Instructional Design

Playing with Gamification? Those Badges and Leaderboards Aren’t Enough

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The idea of gamification often feels way too good to be true. A training method that promises increased engagement and produces learners that actually want to access materials and content? It’s no wonder that organizations are quick to jump on the gamification bandwagon. Unfortunately, poorly-planned gamification almost always falls flat, leaving learners bored and administrators wondering where they went wrong.

We blame two things: badges and leaderboards. While both can be successful parts of a game-based learning solution, too often they’re the only parts. Simply delivering the same course but offering badges for completion or compiling users into a hierarchy doesn’t increase engagement or learner retention. Instead, relying on the lowest forms of gamification send a clear message: completion is the only goal.

The industry can do so much better than giving out gold stars for finishing a module. If you do plan on incorporating gamification into your training program, your program probably requires an overhaul. Here are some game elements worth revamping your training for.


If you’re going to use game elements to increase user engagement, the elements need to have a personal element. Forcing all of your learners through one storyline results in higher-level learners becoming bored, lower-level learners becoming stressed, and all learners feeling like the content is too broad. By building choice and unique paths into the game, users can choose the topics and pace that best fit their role and level of training.

That doesn’t mean that you need to shy away from any type of a challenge. In fact, a challenge is one of the best ways to motivate learners and keep them interacting with a training program. Just use challenges judiciously: a person on the Sales team doesn’t want to waste time interacting with a game experience that really only applies to Accounting.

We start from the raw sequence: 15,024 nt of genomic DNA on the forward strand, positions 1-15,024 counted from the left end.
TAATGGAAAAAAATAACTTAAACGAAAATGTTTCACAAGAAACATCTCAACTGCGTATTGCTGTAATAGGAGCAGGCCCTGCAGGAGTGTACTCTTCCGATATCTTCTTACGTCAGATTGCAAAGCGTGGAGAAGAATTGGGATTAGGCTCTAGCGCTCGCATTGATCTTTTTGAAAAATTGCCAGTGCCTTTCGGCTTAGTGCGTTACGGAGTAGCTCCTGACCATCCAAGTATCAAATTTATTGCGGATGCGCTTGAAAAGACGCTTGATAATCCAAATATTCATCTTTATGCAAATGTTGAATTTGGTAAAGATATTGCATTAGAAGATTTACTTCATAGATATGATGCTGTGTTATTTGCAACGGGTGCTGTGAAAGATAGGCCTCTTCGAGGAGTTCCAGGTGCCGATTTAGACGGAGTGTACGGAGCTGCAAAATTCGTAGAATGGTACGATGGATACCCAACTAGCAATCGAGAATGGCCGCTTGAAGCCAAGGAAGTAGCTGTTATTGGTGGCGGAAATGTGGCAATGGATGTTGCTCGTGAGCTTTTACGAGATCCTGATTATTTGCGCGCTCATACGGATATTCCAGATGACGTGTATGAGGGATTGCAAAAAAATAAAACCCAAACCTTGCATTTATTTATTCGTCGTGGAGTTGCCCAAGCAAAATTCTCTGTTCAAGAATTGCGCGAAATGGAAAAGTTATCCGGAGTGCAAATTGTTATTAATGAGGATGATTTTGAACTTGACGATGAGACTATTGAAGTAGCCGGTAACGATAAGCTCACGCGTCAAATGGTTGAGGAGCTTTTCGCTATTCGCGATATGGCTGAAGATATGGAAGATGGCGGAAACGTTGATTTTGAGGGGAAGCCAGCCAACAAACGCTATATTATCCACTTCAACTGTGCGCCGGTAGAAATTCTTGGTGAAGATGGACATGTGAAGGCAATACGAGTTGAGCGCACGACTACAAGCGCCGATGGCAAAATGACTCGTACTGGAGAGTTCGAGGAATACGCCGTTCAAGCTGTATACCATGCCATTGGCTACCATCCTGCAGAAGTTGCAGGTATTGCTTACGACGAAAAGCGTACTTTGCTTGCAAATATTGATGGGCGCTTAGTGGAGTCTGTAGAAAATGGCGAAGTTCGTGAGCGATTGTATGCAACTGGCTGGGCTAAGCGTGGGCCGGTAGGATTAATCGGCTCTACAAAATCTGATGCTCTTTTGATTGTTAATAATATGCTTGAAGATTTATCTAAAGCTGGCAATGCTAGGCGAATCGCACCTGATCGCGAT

Sure, leaderboards can help to inspire a little competition amongst learners, but it still leaves every man for himself. Learning benefits from a social aspect, and it needs to be more profound than who’s beating who. By introducing social elements to a learning program—think team challenges, communication, and the ability to share—you create bonds between the players.

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Think of learning more as a team sport. The more interaction users have with each other, the better the knowledge retention and memory transfer. Simply showing names on a board creates an overly simplified version of what “winning” really looks like for your learners.


We get it: You might not have the time or the resources to completely redo your current course. But when it comes to gamification, it’s best to do it right or skip it completely. If your only choice with your current platform is to offer a badge, you’re probably better off coming up with another way to motivate learners–one that doesn’t encourage completion over retention and change.

If you, however, have the resources to revamp your current program, think about switching to a platform that allows you to build in better game elements. Incorporating storylines, leading learners through win or lose scenarios, and coming up with end goals motivates your users. Choose a platform specifically created to allow for a high degree of gamification and personalization so you don’t have to shoehorn game-esque factors into a curriculum that doesn’t really jive.

Badges and leaderboards aren’t bad for learners, but on their own, they aren’t necessarily good either. Gamification might be a buzzword, but in our experience, it works. Of course, it needs to be done well in order to be effective. When it comes to game elements, trying to add a few token experiences won’t give you the results that a program built for better.